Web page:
We both started with scallops and leeks. They were served in a delightful scallop shell and the seasoning was amazing. The leeks were little slips of bites underneath the scallops. 
Yum, one of the best things we ate, leeks and scallops
I chose quail for my main course, which truthfully tasted like chicken, but in much smaller pieces. The meal also included zucchini. 
Earl got the beef with the aligot, mashed potatoes and cheese. 
I ended the meal with tarte tatin, like an apple pie, that included creme fraiche. 


I wasn't able to run while I was in Paris, which was a huge disappointment. Did I tell you I got hit by a golf ball while running in Florida? Well, it was my fault. The ball was bouncing across the street toward me and I thought I could lift up my foot to stop it with my shoe. Of course, it bounced higher and hit me in the shin. It stung like crazy, but I kept going. I ended up with a big goose egg on my shin. That didn't stop me from running six miles the next day.
The morning we were preparing to leave for France, I noticed that the bruise had dripped down to my ankle and my foot, leaving it an atrocious purple color. I texted a physical therapist relative and he recommended not running until the bruise had dissipated. I listened to him about the running, but I walked plenty of steps, according to my Fitbit.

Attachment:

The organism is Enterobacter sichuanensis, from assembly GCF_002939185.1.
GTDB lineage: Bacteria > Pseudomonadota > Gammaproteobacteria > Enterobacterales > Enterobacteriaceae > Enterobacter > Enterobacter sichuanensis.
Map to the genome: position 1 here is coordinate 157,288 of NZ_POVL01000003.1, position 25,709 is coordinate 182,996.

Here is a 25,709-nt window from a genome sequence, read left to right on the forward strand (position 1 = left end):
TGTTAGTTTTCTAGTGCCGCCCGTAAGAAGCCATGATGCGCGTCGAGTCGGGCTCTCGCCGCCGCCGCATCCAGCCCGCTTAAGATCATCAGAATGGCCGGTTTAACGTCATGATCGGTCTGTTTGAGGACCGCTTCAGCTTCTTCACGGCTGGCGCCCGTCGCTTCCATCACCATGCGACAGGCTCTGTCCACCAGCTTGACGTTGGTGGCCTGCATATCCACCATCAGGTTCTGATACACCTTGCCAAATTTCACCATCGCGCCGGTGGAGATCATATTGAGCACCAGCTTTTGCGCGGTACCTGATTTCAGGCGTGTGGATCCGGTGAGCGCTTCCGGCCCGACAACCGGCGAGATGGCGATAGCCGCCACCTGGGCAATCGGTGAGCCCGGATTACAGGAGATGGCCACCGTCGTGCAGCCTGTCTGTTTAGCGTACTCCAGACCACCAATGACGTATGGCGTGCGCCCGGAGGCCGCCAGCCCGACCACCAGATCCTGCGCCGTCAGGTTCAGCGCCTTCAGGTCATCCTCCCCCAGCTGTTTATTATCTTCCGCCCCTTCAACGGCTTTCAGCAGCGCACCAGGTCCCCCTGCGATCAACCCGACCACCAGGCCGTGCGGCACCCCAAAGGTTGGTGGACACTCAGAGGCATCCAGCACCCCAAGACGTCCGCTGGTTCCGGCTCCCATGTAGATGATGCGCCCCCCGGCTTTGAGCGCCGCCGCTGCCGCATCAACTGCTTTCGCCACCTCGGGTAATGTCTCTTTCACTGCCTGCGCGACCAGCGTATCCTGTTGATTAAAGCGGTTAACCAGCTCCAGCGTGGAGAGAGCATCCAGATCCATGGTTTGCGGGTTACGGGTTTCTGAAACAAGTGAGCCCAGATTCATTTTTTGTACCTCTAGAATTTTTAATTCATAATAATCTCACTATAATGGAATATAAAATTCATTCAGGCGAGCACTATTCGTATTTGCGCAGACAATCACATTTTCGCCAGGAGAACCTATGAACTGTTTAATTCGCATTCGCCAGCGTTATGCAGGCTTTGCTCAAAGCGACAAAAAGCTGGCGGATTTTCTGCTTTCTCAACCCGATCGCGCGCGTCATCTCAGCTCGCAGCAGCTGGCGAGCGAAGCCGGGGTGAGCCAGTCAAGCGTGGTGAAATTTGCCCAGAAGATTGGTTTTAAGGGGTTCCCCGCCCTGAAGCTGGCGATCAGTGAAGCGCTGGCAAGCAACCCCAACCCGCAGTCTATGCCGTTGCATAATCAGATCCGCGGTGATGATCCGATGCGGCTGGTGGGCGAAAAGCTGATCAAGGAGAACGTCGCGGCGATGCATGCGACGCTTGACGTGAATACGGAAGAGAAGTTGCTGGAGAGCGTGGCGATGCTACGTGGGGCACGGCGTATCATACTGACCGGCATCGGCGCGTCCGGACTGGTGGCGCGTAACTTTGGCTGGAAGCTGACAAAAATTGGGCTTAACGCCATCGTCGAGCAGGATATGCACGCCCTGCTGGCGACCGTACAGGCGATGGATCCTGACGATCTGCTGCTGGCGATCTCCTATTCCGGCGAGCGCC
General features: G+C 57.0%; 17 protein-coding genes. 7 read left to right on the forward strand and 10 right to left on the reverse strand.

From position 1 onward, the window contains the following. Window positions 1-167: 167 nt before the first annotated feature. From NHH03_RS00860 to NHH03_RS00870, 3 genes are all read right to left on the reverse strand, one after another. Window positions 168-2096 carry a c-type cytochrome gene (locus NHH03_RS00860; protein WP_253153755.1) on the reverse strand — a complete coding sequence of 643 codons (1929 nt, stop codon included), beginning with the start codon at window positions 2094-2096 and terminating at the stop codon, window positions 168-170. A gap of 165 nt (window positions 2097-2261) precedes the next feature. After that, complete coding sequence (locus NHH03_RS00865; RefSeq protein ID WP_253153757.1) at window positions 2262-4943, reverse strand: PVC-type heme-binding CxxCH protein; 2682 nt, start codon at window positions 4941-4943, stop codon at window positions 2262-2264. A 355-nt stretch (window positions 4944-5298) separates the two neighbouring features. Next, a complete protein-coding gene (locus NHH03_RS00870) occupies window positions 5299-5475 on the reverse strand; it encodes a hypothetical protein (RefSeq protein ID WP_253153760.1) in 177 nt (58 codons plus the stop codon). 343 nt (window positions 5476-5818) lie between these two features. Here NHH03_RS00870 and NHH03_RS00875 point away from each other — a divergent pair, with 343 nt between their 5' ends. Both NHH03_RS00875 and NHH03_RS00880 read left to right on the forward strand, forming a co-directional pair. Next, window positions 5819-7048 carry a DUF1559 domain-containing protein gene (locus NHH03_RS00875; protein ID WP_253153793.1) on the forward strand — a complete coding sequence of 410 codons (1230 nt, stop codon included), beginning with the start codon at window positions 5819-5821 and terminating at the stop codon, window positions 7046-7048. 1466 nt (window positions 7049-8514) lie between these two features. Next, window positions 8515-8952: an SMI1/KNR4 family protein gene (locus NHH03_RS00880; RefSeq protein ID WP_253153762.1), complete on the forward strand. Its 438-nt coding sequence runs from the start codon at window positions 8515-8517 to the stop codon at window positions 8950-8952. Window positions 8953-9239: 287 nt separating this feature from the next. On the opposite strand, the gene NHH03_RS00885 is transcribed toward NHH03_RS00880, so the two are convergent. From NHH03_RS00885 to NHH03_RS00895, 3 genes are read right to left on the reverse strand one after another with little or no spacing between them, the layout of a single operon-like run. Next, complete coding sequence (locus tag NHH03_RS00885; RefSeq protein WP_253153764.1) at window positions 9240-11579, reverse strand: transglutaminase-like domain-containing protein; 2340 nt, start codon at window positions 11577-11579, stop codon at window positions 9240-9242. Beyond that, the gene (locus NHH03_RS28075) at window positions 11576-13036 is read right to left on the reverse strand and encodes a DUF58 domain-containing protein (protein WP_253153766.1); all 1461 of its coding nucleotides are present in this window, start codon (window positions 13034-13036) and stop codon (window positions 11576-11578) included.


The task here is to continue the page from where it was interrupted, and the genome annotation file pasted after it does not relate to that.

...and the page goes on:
On Wednesday, we had lunch with our friends Linda and Maurice. Linda blogs at Frenchless in France and they have been so helpful to us. This time, they sold us their car since they are living full-time in Paris. As expected, there was quite a bit of paperwork to take care of. We started it on Wednesday after lunch then finished it on Thursday once I had secured car insurance.
Thursday morning the letter from the insurance company had arrived, and I stood outside the bank branch at 9 a.m. The nice young man sat with me at his desk for two hours, missing an appointment (a rendez-vous) at 10 because my insurance hadn't been completed. We were on the other line with the bank man in charge of insurance, finally we were approved, both me and Earl for 58 euros per month rather than the 38 or 72. A happy medium I guess and we can continue to work on getting the price down.
Next, I walked to the bus stop to cross town to Linda and Maurice's apartment to fetch the car. But a sign on the bus stop said a severe accident delayed the bus for 16 minutes. I looked at the handy app for maps which told me that I could walk to a metro stop and go underground, avoiding the accident.